The North Carolina State House and Senate yesterday both adopted the conference report on SB 42 (Mech. Liens/Pvt Lien Agent), assuring the continued availability of title insurance in North Carolina. The bill was a top legislative priority for the North Carolina Home Builders Association (NCHBA), which was also a key player in the negotiations. SB 42 is expected to be ratified today and sent to the Governor, averting a major crisis for the building industry.
The continued availability of title insurance in North Carolina was threatened by a May 10 letter from the Fidelity companies to significantly curtail their policy writing on June 15. The Fidelity companies control roughly 40% of the title insurance market in the state. Another significant carrier, First American Title, issued a similar threat. Any curtailment in the issuance of new policies by them would have posed significant risks to the continued availability of title insurance generally and thereby threatened the very modest recovery that seems to be taking hold in Charlotte and other housing markets across the state. NCHBA had reason to suspect that the other major writers of title insurance would not have stepping forward to fill the gap had these companies followed through on their threat. Because of earlier progress in the negotiations, both entities extended these “deadlines” until the end of the legislative session.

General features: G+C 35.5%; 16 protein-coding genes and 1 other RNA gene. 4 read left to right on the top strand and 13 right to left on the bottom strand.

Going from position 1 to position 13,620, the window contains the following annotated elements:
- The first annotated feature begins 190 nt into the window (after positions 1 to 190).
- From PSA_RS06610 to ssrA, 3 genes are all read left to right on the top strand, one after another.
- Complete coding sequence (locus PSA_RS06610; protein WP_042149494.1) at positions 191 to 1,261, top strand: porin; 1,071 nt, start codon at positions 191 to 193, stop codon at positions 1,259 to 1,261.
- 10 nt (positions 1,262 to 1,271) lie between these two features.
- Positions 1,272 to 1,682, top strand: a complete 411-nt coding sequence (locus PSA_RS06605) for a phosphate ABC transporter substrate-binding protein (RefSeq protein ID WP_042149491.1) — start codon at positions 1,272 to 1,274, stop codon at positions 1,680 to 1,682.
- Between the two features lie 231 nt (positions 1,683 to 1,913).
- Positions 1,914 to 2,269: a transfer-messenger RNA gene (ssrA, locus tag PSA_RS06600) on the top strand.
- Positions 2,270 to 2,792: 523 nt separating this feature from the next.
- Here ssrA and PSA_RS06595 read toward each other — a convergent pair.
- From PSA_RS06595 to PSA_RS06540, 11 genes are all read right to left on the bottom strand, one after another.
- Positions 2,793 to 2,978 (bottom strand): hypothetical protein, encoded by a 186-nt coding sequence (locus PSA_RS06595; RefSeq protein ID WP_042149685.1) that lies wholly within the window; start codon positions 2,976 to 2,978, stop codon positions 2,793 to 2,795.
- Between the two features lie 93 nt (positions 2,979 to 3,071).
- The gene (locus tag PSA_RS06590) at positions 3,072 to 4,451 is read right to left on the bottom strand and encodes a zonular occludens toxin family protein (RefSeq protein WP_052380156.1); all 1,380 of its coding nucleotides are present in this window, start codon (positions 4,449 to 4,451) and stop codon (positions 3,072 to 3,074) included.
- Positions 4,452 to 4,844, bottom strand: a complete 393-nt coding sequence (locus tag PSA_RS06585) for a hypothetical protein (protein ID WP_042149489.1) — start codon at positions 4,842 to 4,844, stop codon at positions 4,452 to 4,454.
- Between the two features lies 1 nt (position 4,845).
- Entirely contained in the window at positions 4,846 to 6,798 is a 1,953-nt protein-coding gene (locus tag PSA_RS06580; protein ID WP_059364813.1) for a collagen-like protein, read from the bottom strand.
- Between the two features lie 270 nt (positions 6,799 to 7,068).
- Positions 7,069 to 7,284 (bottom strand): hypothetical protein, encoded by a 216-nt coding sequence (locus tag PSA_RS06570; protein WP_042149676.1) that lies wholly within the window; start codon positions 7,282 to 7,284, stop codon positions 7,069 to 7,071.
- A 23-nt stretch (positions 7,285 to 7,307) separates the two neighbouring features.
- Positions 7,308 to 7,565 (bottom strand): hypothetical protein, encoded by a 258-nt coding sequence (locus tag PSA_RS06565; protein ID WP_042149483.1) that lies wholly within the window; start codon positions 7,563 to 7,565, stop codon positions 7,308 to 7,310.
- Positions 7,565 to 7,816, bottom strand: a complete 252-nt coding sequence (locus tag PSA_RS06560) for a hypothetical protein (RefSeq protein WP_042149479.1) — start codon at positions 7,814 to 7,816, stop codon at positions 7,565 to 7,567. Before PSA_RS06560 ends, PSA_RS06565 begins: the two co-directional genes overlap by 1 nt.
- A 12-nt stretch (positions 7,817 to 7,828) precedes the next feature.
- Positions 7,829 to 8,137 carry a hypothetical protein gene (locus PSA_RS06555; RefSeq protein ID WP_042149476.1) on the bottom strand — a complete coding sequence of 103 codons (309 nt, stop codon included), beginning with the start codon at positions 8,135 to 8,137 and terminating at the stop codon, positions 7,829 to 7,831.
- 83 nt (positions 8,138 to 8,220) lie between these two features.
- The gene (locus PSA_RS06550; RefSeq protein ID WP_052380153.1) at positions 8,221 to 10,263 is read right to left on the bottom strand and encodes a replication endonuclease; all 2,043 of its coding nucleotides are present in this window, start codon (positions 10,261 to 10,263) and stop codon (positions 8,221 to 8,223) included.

Both the land title association and Fidelity have assured NCHBA that the enactment of SB 42 satisfies them and that no curtailment coverage will occur. While the legislation will impose new burdens on contractors and owners, the title industry was very accommodating of the industry’s suggestions and, as a result, the final bill is a more practical and less burdensome approach than the one originally offered. Both the title companies and the legislative leadership have credited NCHBA with playing a key role in defusing this crisis.
The negotiations were made even more difficult as a result of the scope of the legislation which included commercial as well as residential projects. This produced significantly more interest in the bill from all sectors of the construction industry (i.e., contractors, subcontractors, suppliers, credit managers, architects, engineers, and lawyers) who were all represented during the negotiations. Much of the credit for the bill’s passage belongs to Rep. Sarah Stevens and Sen. Pete Brunstetter, who were the key legislators in charge, with assistance from Rep. Jonathan Jordan, Rep. Hugh Blackwell, and Rep. Skip Stam.